Discussions With President Joaquin Balaguer
Ricardo of the Dominican
March 25, 1988
Reagan. It has been my great pleasure to have met with President Balaguer. His remarkable leadership has been an important
element in the significant, positive role that the Dominican Republic has played in regional
Balaguer has been a driving force throughout his country's
democratic development. In 1966 he led democracy's return to the Dominican Republic after years of
political uncertainty and turmoil. Indeed, he is, in many ways, the father of
Dominican democracy. It's a great honor to have him here. The United States and the Dominican Republic traditionally have
enjoyed very close and warm relations. Our meeting today reflected the
important historical, cultural, political, and economic ties that bind our two
countries. We discussed the economic problems that face us and examined
Balaguer described the serious impact that low world
sugar prices and declining market access are having on the Dominican Republic. I applaud his
government's courageous efforts to meet difficult economic and developmental
challenges through diversification and private sector investment. The United
States Government wants to participate in these processes. Within our budget
limitations, we will continue to support development and growth in the Dominican Republic.
a common hemisphere and democratic beliefs, we examined important political
developments elsewhere in the Caribbean and Latin America. We are both concerned
by recent events in Central America and Panama. I deeply appreciate
President Balaguer's insights into these issues. We
both hope for democratic and peaceful solutions to the problems of the region.
We want to see an end to the pursuit of military solutions and to the massive
Soviet armament that fuels that pursuit. I congratulated the President on his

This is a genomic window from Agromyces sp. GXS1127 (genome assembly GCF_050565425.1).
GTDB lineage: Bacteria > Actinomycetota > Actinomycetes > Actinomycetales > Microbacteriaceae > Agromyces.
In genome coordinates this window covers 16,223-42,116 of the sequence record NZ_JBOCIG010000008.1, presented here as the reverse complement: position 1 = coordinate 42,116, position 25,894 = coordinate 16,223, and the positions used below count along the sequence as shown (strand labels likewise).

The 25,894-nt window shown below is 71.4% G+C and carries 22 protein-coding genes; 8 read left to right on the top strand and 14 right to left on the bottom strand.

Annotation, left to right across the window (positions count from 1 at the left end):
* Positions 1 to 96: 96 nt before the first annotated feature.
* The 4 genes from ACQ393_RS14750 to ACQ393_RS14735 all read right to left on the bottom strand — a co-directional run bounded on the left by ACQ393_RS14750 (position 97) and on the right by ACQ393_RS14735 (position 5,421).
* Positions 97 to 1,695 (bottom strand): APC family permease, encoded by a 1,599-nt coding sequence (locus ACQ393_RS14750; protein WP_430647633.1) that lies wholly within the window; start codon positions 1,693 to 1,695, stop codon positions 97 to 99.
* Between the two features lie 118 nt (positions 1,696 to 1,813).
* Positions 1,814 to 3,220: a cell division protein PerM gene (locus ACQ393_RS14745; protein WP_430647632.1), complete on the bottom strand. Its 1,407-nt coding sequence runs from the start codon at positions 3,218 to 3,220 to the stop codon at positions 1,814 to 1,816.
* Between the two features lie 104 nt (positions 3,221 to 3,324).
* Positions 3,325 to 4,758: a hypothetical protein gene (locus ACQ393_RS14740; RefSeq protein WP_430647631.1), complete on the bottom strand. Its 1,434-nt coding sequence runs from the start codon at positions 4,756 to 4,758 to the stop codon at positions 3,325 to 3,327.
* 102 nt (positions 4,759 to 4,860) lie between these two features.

government's role in hosting the first Nicaraguan peace talks mediated by
Cardinal Obando y Bravo. We discussed bilateral
cooperation in the critical area of narcotics. I want personally to thank
President Balaguer for his assistance in combating
illegal narcotics in the Caribbean. His government's
efforts have been crucial, and we look forward to continued cooperation on this
matter of national and hemispheric security.
thank you again, Mr. President, for coming to visit me today in Washington. You're a close and
good friend of the United States; a leader dedicated to
freedom, democracy, and peace; a trusted ally. I wish you well and look forward
to working with you as our two countries face the challenges of the future.
Thank you, and God bless you.
Balaguer. Mr. President, this is a beautiful spring
day to pay this visit on President Ronald Reagan, which is a great honor to me,
but not really to me, but an honor which is really a distinction on my country.
I have told President Reagan today of not only my personal admiration but that
of the whole people of the Dominican Republic for himself, personally, for his
policies as a leader of the world in the defense of human rights, and for the
progress of democratic regimes in Latin America and throughout the world.
we have reviewed the bilateral problems and issues between our two countries.
We have also reviewed the problems affecting other Latin American countries.
All these countries have been inspired by President Reagan's policies in the
areas of democracy, liberty, and for helping the weak toward economic recovery.
The Dominican Republic has received a great
deal of help from the Reagan administration, especially in terms of the
Caribbean Basin Initiative. This is the most constructive initiative which has
ever come to Latin
It is the most practical initiative and the one from which we have derived the
most advantage. And here I include the Good Neighbor Policy of Roosevelt and
the Alliance for Progress of